A. 3D Content. If you want to sell 3D TVs at a higher price, you must offer content. Many TV makers started with offering bundle deals (Free BluRays), others launched Smart TV streaming VOD apps. Selling content to TV makers for this purpose has been a major revenue source for indie 3D filmmakers, that’s good. Nevertheless, I doubt that most 3DTV owners have ever installed the 3D apps, or watched content. There is not enough fresh content to attract viewers to revisit. There are no blockbusters or famous 3D films on these services. And many TV makers didn’t even have their own proprietary services, relying on third party apps (discussed above). Hence, I think it is fair to blame the TV makers for the lack of 3D content, to some degree.
B. Glasses. I am not sure how much of the passive versus active glasses discussions has really trickled down from our industry to the electronic shops. Maybe this was never a major issue with the consumers. However, there is no denying the fact that people indeed suffered nausea or found active glasses to be too expensive to even bother. Some would say that maybe it was a mistake to release 3D with glasses in the first place – the TV makers should have waited for glasses-free 3D technology. I don’t buy this argument. Fact is that the CE industry works in ever quicker release windows and is fuelled by innovative new features. No TV maker in 2012 would have dared to miss out on the 3D hype. But hopefully the same decision makers will not make the same mistakes with the roll-out of 4k televisions and autostereoscopic screens. The lessons are clear: a) new screens without content are of little value b) don’t introduce ‘half-baked’ products.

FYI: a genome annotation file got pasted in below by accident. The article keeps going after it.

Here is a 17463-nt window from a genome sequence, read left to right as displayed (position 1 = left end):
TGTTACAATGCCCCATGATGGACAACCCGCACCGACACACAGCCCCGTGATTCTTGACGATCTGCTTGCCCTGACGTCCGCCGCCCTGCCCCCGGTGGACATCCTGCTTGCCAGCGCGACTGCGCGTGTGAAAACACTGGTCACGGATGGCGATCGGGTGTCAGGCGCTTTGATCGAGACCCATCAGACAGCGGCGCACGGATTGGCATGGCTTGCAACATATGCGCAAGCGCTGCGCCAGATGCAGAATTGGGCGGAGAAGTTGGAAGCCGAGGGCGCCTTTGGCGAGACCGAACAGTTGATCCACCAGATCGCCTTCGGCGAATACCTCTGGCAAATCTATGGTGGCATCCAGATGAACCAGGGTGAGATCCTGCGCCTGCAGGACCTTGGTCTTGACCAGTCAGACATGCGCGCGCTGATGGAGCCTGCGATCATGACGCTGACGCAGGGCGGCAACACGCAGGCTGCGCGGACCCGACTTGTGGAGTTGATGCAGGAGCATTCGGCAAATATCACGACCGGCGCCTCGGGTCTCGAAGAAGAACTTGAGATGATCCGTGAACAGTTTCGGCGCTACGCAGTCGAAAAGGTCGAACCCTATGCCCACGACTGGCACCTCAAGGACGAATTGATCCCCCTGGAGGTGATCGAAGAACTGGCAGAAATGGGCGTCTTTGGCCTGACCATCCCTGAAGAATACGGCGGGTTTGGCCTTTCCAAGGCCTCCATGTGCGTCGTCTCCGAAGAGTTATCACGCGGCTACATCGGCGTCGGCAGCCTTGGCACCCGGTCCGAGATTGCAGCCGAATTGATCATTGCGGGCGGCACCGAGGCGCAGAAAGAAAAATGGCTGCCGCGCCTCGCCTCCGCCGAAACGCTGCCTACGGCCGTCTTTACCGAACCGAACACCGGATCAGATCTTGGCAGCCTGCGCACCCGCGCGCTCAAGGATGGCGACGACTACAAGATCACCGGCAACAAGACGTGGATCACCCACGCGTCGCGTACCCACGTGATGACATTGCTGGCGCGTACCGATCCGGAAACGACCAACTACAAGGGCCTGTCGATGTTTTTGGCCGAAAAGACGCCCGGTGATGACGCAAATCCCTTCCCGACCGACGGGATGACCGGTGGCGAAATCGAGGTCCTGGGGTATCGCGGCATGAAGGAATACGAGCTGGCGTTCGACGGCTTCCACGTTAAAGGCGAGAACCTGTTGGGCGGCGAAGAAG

C. Conversion. Without a doubt, one thing hurt the industry. The native vs. converted 3D debate. I am not going into detailed discussions here (we have had them for the past 3 years on many forums) but I do want to point out that there are many legitimate uses for conversions for the ‘right’ reasons. This is now widely accepted. However, the TV manufacturers also offered real-time conversion software ‘embedded’ in the hardware with oftentimes horrible results. I also think that this is now undisputed among 3D experts. So, one fair criticism in my view would be that the TV makers did not have a a voice, a clear position, on conversion quality and technologies used. This lead to hundreds of cheap software providers churning out painfully bad 3D, which hurt the entire industry.
I am looking forward to hearing your thoughts.